I was listening to a lot of country music when I wrote Fern funnily enough, and a lot of 80s pop when I was making 24. For Ant Song, I wanted it to sound like that scene in a movie where the two star-crossed lovers are running toward each other in a grassy field. Lots of little subconscious things here and there definitely influenced the EP.

What was the writing and recording process like for you?

I think for the first couple of songs, I was definitely finding my footing when it came to recording. I had never properly recorded a song before so it was a bit of back and forth, throwing shit at a wall and seeing what stuck. I definitely find a lot more enjoyment in writing than I do recording. I get so nervous building the soundscape of a song because I feel like it needs to be perfect.

With writing this EP, every song except Getting Older was written on my fake IKEA Persian rug in my living room. It’s a very safe space for me and I always feel like I get a good song out of it. Getting Older was the first song I ever wrote while on tour, so that’s a cherry popped in itself.

I know you’re really big on fan engagement – I saw you posting recently about organising all-ages meetups for fans who can’t make it to your 18+ shows. What do you like about connecting with your fans so closely?

It warms my heart that people enjoy what I make in the first place, I’m so touched that someone out there feels so closely to my music and resonates with it. I love knowing that somehow my songs have impacted how a person thinks and feels or processes a situation.

I think it’s really cool that there’s a string connecting all of us together and it’s a privilege to get to know them.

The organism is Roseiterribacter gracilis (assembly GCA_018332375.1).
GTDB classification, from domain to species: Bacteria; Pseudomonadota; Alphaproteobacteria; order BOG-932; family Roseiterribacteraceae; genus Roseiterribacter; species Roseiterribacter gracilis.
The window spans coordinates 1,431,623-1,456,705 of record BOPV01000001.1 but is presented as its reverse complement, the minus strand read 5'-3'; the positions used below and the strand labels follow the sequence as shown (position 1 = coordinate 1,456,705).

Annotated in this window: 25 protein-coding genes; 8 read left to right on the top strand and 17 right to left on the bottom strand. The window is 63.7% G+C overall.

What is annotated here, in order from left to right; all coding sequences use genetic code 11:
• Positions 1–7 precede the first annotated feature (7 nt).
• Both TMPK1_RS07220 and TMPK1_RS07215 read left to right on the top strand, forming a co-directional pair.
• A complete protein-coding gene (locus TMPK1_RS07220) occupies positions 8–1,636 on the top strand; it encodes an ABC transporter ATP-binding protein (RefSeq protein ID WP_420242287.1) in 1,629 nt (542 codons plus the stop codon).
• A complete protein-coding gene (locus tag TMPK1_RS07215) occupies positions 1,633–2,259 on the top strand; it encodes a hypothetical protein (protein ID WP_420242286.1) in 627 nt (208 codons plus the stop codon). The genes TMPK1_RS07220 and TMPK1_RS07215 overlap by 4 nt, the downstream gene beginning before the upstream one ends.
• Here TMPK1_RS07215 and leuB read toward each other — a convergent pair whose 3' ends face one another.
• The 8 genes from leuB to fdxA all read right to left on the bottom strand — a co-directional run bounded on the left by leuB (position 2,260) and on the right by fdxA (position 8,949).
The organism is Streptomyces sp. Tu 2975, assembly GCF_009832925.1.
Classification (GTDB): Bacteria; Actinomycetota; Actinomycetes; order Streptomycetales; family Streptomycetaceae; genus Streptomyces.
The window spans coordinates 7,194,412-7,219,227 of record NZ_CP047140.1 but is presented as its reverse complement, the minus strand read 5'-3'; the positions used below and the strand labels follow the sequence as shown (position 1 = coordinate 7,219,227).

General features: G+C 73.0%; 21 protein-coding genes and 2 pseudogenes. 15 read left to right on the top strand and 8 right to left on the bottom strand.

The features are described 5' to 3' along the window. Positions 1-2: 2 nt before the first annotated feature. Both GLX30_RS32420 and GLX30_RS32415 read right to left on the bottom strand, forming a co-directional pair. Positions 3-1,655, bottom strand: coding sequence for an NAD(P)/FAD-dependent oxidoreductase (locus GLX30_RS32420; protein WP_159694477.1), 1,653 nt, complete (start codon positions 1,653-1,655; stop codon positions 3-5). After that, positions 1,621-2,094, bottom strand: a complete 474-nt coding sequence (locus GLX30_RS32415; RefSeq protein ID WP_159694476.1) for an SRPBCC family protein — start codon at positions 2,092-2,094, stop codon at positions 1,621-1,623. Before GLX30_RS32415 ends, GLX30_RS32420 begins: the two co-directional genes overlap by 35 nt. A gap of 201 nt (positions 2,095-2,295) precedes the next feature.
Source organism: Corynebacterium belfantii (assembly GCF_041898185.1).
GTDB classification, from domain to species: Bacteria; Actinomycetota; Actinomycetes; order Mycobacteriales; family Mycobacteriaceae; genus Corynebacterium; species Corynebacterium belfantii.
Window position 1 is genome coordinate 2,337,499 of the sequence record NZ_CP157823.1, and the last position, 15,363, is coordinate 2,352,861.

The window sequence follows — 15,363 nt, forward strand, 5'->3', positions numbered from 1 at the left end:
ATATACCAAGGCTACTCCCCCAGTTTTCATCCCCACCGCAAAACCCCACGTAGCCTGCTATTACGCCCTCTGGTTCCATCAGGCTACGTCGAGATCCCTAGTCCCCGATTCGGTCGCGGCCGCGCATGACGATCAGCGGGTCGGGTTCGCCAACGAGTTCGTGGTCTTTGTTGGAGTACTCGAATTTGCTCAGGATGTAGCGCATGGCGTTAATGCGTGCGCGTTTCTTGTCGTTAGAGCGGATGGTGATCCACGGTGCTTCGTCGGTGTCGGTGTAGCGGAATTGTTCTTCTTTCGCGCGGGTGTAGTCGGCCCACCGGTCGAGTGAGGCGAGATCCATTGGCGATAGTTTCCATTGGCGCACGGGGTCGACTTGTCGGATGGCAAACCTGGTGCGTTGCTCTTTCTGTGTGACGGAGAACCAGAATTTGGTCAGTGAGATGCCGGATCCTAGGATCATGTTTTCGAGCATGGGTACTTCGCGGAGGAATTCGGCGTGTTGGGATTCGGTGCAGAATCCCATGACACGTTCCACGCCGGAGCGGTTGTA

Your songs are always so honest and revealing, what drives you to have this level of authenticity in your art?

I feel like I’m just a blabbermouth in all honesty. My heart and mind is an open book, and personally, I love when I can hear someone’s story, their life and trauma through their music, it makes me feel closer to them and I think deep down everyone just wants to feel close to others. I use my music to do that.

Why do you think so many people resonate with your music?

I think because I write about things that happen in my life people see themselves in it. In reality, I think I have a pretty normal life besides all the music stuff. I go to work, I make my dinner, I see my friends, I’ve gone through breakups, heartaches, family shit, friendships, stuff that everyone goes through. I think they feel seen through my songs and that makes me feel incredibly honoured.

You’ve got an Australian headline tour on the horizon – what are you most excited about?

It’s been almost a year since my last headline so I’m excited to be on the road again for my own tour. It’s a very different feeling when you’re supporting vs headlining, there’s a lot more at stake, a lot more that you can screw up, but it’s so much more rewarding, you feel closer to everyone that came because they came for you, and when you think about it, that’s really special.

I can’t wait to sing with everyone and have a gossip session after the show for like an hour because somehow that always happens! It’s gonna be a fun time.